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Small for gestational age trends in Canada from 2000-2016 : an analysis of individual-level factors and the minimum wage El Adam , Shiraz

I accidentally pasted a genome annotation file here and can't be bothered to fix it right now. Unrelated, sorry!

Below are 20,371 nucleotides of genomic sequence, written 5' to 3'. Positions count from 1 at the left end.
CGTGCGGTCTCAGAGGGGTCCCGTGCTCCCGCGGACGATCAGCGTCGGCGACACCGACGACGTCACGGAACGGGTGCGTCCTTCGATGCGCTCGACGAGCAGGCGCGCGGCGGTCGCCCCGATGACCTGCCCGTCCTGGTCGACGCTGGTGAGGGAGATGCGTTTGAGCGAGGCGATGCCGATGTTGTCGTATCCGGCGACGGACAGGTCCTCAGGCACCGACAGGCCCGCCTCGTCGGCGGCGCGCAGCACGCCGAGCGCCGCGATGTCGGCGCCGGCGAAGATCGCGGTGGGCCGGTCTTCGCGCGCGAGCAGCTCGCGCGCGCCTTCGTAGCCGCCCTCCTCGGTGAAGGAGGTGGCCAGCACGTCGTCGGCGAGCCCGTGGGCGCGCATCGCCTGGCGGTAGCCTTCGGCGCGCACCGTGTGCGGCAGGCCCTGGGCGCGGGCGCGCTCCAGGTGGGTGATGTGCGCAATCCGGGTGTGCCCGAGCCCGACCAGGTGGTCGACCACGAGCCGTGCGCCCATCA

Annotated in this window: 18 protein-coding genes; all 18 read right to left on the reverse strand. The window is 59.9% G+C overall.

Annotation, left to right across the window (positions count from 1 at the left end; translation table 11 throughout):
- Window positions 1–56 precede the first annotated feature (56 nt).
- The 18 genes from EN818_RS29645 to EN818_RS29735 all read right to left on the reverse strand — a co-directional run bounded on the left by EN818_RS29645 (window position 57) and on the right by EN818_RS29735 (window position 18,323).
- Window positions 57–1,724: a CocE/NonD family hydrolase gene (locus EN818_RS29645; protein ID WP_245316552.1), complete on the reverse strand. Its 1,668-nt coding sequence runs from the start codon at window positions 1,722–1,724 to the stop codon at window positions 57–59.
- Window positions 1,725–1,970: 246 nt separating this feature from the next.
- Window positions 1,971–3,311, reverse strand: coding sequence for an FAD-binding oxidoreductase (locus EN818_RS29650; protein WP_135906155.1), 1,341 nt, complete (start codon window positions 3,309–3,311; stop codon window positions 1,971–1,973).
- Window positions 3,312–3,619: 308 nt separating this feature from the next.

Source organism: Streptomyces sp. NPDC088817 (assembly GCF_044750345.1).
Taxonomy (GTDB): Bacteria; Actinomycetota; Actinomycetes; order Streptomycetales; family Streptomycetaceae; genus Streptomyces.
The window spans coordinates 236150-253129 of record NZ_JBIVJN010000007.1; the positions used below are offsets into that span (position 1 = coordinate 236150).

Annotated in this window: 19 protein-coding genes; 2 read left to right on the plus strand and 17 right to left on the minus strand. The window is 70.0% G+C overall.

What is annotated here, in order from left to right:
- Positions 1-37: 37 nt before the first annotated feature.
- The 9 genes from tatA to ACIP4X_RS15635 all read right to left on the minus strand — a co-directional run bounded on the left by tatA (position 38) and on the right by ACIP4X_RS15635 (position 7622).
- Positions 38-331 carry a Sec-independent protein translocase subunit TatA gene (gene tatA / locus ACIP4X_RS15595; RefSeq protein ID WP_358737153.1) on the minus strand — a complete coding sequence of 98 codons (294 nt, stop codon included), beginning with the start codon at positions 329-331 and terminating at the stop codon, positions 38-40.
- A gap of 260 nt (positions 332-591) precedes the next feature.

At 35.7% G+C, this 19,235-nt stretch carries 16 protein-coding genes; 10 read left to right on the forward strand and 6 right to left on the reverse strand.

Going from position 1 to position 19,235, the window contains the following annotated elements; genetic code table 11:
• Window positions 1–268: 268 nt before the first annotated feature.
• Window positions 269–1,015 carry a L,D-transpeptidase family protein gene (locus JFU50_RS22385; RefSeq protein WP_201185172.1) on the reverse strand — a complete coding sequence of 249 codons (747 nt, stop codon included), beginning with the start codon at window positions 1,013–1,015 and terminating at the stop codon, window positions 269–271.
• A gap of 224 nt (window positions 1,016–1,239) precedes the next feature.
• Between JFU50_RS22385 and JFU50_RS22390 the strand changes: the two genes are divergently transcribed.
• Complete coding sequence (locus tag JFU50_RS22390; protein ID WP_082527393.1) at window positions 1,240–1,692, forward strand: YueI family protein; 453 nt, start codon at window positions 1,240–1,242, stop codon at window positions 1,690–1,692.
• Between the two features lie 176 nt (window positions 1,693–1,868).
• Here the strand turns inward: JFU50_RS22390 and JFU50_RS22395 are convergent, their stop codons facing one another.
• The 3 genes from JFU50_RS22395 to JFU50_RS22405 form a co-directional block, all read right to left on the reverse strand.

Background Earlier studies investigating birthweight trends in Canada indicated a downward trend in SGA births. Today, evidence suggests an unexplained upward trend, as well as regional differences, in SGA births from 2005-2014. These variations, over time and across jurisdictions, might be explained through downstream individual-level risk factors and/or more upstream contextual factors such as the minimum wage. Recent studies in the US found that higher minimum wages were associated with fewer adverse birth outcomes. Given the differences between the two countries, it is unclear if similar effects might be observed in Canada. Objective Describe and analyze trends in SGA births across Canada from 2000 to 2016 using individual and contextual-level data and then explore the association between minimum wage and SGA outcomes. Methods Retrospective cross-sectional analyses of all singleton births in Canada from 2000-2016 modeled SGA births through logistic regression, adjusting for individual and contextual risk factors. These models were then further adjusted for real minimum wage lagged by nine months. Analyses in both studies were stratified by four provinces (Ontario, Quebec, Alberta, and BC). Two subgroup analyses on single and all mothers residing in low income neighborhoods were further conducted. Results A secular upward trend in SGA births extended from 2000-2016 and was not completely explained by changes in maternal age, parental birthplace, marital status, community size and neighborhood income quintile. A dollar increase in real minimum wage was associated with 2% lower odds of an SGA birth (95% CI 0.97, 0.99), when adjusting for all other confounders. Provincially-stratified analyses and subgroup analysis of mothers in low income neighbourhoods, however, had null findings. For single mothers residing in low income neighbourhoods, a dollar increase in real minimum wage was associated with 3.0% [95% CI: 1.01, 1.05] higher odds of an SGA birth, adjusting for all other confounders. Conclusion SGA trends in Canada result from complex interactions of many variables. Not all of these variables, including risk factors such as smoking, were available at an individual level for analysis. Intermediate income and employment pathways between real minimum wage and SGA births, specifically for low income single mothers, require further exploration.

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